Delta Dental of Illinois partners with Chicago Wolves
Delta Dental and Chicago Wolves partner to guard kids’ mouths
Youth mouth guards given to fans at ‘Children’s Dental Health Awareness Night’ Feb. 2
NAPERVILLE, Ill. - Jan. 10, 2012 – In conjunction with National Children’s Dental Health Month in February, Delta Dental of Illinois and the Chicago Wolves are teaming up to help protect kids’ teeth from sports-related injuries by giving away youth mouth guards to the first 5,000 fans at the game against the Peoria Rivermen at Allstate Arena on Feb. 2.
The U.S. Centers for Disease Control and Prevention (CDC) estimates that 600,000 kids end up in the emergency room each year for sports-related dental accidents. And according to the CDC, a mouth guard may prevent 200,000 oral injuries a year and decrease injuries to the teeth by 60 percent.
"It's important that youth develop good habits in sports early on, including the use of mouth guards," said Dr. Katina Morelli, dental director for Delta Dental of Illinois. “Wearing a mouth guard not only protects the teeth and jaw, but it can also act as a shock absorber and help prevent other injuries.”
At “Children’s Dental Health Awareness Night” on Feb. 2 and throughout the month of February, Delta Dental of Illinois and the Chicago Wolves will promote the importance of good oral health habits, including mouth guard use, for children.
“We are excited to partner with Delta Dental of Illinois to help educate Illinois youth about the importance of mouth guards and dental health,” said Mike Gordon, president of business operations for the Wolves. “Like our players know all too well, the best way to prevent an injury to the mouth is by simply wearing a mouth guard.”
Although mouth guards are only mandatory for some youth sports, such as ice hockey, football and lacrosse, dental professionals recommend they be worn for all athletic activities where there is a strong potential for contact with other participants or hard surfaces.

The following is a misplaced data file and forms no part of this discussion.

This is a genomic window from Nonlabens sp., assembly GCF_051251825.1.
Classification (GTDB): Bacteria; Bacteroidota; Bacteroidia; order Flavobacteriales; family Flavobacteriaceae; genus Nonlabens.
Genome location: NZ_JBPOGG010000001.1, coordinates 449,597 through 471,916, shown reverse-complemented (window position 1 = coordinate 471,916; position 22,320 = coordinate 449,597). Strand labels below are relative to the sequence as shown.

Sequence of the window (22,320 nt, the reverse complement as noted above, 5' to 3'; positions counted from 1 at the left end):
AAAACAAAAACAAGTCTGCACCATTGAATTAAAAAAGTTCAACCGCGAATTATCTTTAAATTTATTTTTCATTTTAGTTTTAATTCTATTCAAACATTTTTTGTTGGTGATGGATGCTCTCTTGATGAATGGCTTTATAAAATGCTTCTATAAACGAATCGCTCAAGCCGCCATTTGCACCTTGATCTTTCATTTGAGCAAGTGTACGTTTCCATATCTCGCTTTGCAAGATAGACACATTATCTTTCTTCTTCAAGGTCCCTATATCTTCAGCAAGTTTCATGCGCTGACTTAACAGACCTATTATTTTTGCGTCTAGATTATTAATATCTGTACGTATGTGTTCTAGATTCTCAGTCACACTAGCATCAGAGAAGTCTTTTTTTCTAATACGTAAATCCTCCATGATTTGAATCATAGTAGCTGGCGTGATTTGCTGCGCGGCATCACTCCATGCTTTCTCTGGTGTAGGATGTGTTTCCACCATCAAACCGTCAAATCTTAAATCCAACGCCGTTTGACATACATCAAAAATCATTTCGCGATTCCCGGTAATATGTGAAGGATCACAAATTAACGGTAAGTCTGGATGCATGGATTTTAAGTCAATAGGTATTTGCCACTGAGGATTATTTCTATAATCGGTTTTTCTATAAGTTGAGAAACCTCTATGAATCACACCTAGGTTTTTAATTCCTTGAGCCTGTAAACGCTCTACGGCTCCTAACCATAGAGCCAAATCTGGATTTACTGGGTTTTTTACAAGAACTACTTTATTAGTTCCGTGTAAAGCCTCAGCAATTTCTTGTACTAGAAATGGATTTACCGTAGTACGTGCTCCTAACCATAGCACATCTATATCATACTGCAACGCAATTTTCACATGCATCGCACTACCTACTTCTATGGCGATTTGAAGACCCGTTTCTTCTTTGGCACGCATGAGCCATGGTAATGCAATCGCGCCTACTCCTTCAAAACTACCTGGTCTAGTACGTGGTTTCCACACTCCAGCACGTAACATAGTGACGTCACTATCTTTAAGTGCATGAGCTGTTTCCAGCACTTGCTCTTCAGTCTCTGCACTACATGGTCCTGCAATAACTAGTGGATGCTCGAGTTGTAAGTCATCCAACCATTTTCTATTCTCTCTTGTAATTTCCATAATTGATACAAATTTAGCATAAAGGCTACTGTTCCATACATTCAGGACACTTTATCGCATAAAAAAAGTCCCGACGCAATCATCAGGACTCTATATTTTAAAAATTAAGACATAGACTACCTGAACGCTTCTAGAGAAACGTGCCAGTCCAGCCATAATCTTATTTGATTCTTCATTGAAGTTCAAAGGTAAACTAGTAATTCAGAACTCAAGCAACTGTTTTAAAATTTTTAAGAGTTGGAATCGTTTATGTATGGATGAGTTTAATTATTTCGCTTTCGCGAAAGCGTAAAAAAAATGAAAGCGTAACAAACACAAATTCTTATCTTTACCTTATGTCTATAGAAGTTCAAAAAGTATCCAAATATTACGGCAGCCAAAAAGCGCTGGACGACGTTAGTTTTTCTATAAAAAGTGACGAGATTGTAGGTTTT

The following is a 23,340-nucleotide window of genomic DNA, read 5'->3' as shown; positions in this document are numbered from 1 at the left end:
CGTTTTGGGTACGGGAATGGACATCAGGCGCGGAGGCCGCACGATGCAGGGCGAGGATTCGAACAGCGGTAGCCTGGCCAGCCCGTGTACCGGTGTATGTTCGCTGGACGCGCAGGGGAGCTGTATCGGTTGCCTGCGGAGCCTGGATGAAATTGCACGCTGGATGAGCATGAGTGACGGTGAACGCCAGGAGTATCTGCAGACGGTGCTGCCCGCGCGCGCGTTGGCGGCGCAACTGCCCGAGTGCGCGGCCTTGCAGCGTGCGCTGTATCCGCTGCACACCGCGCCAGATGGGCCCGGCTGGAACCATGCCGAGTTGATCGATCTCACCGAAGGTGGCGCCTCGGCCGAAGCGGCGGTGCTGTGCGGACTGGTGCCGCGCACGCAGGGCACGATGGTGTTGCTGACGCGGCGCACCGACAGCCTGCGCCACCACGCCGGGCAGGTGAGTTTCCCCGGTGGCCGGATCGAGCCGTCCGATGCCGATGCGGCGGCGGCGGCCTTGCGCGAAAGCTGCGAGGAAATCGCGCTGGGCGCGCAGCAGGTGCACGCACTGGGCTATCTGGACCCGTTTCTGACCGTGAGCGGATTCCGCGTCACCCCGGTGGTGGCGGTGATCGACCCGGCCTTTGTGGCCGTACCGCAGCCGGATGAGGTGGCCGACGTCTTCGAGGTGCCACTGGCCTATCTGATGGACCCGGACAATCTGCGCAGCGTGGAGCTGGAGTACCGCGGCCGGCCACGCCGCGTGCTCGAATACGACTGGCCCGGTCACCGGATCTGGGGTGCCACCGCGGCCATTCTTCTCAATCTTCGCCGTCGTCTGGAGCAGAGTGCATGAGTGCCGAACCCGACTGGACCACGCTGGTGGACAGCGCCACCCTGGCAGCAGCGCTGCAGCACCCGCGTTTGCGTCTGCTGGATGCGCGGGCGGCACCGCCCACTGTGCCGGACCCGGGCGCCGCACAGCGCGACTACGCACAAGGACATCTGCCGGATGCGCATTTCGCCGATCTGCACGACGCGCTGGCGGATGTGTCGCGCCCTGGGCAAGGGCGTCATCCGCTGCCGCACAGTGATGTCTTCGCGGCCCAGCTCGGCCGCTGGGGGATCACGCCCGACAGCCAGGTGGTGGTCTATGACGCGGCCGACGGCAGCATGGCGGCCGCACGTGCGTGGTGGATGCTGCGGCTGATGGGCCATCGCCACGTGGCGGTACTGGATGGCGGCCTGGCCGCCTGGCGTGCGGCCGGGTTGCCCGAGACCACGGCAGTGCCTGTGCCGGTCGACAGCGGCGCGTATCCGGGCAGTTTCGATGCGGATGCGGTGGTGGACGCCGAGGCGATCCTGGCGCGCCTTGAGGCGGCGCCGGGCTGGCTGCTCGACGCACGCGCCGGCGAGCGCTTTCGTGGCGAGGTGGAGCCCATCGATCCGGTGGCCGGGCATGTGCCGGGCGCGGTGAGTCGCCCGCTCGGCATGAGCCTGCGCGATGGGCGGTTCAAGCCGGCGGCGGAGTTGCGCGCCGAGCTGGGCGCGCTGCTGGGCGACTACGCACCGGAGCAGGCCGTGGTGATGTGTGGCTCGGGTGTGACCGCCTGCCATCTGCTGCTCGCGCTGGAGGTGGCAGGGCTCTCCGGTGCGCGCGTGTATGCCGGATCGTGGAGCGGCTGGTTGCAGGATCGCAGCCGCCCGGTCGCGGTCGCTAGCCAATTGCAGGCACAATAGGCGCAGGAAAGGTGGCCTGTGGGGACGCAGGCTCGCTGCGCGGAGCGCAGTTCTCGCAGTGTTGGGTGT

But according to the 2011 Delta Dental Children’s Oral Health Survey, 68 percent of Americans report that their child does not wear a mouth guard at soccer, basketball, baseball and softball practices or games. And studies show that today’s basketball players are 15 times more likely to sustain an oral-facial injury than football players.1
Mouth injuries in both hockey and football have dropped dramatically since mouth guards became mandatory. However, even in hockey – a sport requiring protective gear – only 44 percent of Americans report that their child wears a mouth guard at both practice and games and 22 percent wears a mouth guard just at games.2 According to Safe Kids USA, most organized sports-related injuries occur during practice rather than games.3
“Parents need to encourage their young athletes to get in the habit of wearing mouth guards whenever they participate in sports, whether it’s for practice or games,” said Dr. Morelli.
About Delta Dental of Illinois
Delta Dental of Illinois (DDIL) is a not-for-profit dental service corporation that provides dental benefit programs to individuals and more than 5,000 employee groups throughout Illinois. DDIL covers 2 million individuals, employees and family members in these groups nationwide. DDIL is based in Naperville, Illinois and offers single-site administration and client services.
1 Academy of General Dentistry, “Mouthguards Fight ‘Weekend Warrior’ Syndrome” http://www.knowyourteeth.com/infobites/abc/article/?abc=S&iid=331&aid=1326, February 2007.
2 Morpace Inc. conducted the 2011 Delta Dental Children’s Oral Health Survey. Interviews were conducted by email nationally with 907 primary caregivers of children from birth to age 11. For results based on the total sample of national adults, the margin of error is ±3.25 percentage points at a 95 percent confidence level.
3 Safe Kids USA, “Sports and Recreation Safety Fact Sheet” www.safekids.org/our-work/research/fact-sheets/sport-and-recreation-fact-sheet.html.